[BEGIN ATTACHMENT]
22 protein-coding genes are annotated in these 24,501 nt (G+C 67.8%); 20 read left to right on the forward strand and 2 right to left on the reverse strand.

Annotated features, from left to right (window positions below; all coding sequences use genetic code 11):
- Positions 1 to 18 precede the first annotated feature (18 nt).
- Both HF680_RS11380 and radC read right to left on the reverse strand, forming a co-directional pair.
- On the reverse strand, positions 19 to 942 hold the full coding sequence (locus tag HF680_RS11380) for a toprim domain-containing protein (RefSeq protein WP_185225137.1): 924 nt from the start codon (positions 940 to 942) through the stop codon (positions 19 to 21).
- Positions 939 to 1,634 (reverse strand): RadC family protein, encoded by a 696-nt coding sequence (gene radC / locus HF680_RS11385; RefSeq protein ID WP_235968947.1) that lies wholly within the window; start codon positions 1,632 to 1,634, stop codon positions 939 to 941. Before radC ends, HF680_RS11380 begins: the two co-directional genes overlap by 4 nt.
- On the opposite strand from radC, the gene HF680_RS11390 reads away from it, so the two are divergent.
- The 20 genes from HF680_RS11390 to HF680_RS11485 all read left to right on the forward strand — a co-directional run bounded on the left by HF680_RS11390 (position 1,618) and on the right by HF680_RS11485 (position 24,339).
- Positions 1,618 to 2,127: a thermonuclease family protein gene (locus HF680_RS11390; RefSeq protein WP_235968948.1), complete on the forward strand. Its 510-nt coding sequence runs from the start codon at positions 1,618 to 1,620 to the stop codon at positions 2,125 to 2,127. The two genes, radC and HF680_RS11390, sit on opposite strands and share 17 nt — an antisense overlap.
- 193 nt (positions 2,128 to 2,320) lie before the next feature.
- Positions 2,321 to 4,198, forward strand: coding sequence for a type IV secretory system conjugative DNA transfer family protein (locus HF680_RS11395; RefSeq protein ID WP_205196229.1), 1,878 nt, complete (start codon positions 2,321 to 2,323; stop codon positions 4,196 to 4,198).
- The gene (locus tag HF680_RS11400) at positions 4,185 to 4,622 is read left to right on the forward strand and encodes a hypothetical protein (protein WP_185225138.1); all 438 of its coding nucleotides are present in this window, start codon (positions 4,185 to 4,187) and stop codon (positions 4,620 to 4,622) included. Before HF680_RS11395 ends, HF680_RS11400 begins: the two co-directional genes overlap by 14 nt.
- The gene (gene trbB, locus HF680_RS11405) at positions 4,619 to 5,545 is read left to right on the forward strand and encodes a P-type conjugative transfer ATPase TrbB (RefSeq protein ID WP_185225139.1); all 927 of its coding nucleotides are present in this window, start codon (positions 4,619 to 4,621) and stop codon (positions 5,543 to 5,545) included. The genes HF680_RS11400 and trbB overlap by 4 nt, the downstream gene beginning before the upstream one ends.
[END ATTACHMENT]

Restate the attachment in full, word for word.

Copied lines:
22 protein-coding genes are annotated in these 24,501 nt (G+C 67.8%); 20 read left to right on the forward strand and 2 right to left on the reverse strand.

Annotated features, from left to right (window positions below; all coding sequences use genetic code 11):
- Positions 1 to 18 precede the first annotated feature (18 nt).
- Both HF680_RS11380 and radC read right to left on the reverse strand, forming a co-directional pair.
- On the reverse strand, positions 19 to 942 hold the full coding sequence (locus tag HF680_RS11380) for a toprim domain-containing protein (RefSeq protein WP_185225137.1): 924 nt from the start codon (positions 940 to 942) through the stop codon (positions 19 to 21).
- Positions 939 to 1,634 (reverse strand): RadC family protein, encoded by a 696-nt coding sequence (gene radC / locus HF680_RS11385; RefSeq protein ID WP_235968947.1) that lies wholly within the window; start codon positions 1,632 to 1,634, stop codon positions 939 to 941. Before radC ends, HF680_RS11380 begins: the two co-directional genes overlap by 4 nt.
- On the opposite strand from radC, the gene HF680_RS11390 reads away from it, so the two are divergent.
- The 20 genes from HF680_RS11390 to HF680_RS11485 all read left to right on the forward strand — a co-directional run bounded on the left by HF680_RS11390 (position 1,618) and on the right by HF680_RS11485 (position 24,339).
- Positions 1,618 to 2,127: a thermonuclease family protein gene (locus HF680_RS11390; RefSeq protein WP_235968948.1), complete on the forward strand. Its 510-nt coding sequence runs from the start codon at positions 1,618 to 1,620 to the stop codon at positions 2,125 to 2,127. The two genes, radC and HF680_RS11390, sit on opposite strands and share 17 nt — an antisense overlap.
- 193 nt (positions 2,128 to 2,320) lie before the next feature.
- Positions 2,321 to 4,198, forward strand: coding sequence for a type IV secretory system conjugative DNA transfer family protein (locus HF680_RS11395; RefSeq protein ID WP_205196229.1), 1,878 nt, complete (start codon positions 2,321 to 2,323; stop codon positions 4,196 to 4,198).
- The gene (locus tag HF680_RS11400) at positions 4,185 to 4,622 is read left to right on the forward strand and encodes a hypothetical protein (protein WP_185225138.1); all 438 of its coding nucleotides are present in this window, start codon (positions 4,185 to 4,187) and stop codon (positions 4,620 to 4,622) included. Before HF680_RS11395 ends, HF680_RS11400 begins: the two co-directional genes overlap by 14 nt.
- The gene (gene trbB, locus HF680_RS11405) at positions 4,619 to 5,545 is read left to right on the forward strand and encodes a P-type conjugative transfer ATPase TrbB (RefSeq protein ID WP_185225139.1); all 927 of its coding nucleotides are present in this window, start codon (positions 4,619 to 4,621) and stop codon (positions 5,543 to 5,545) included. The genes HF680_RS11400 and trbB overlap by 4 nt, the downstream gene beginning before the upstream one ends.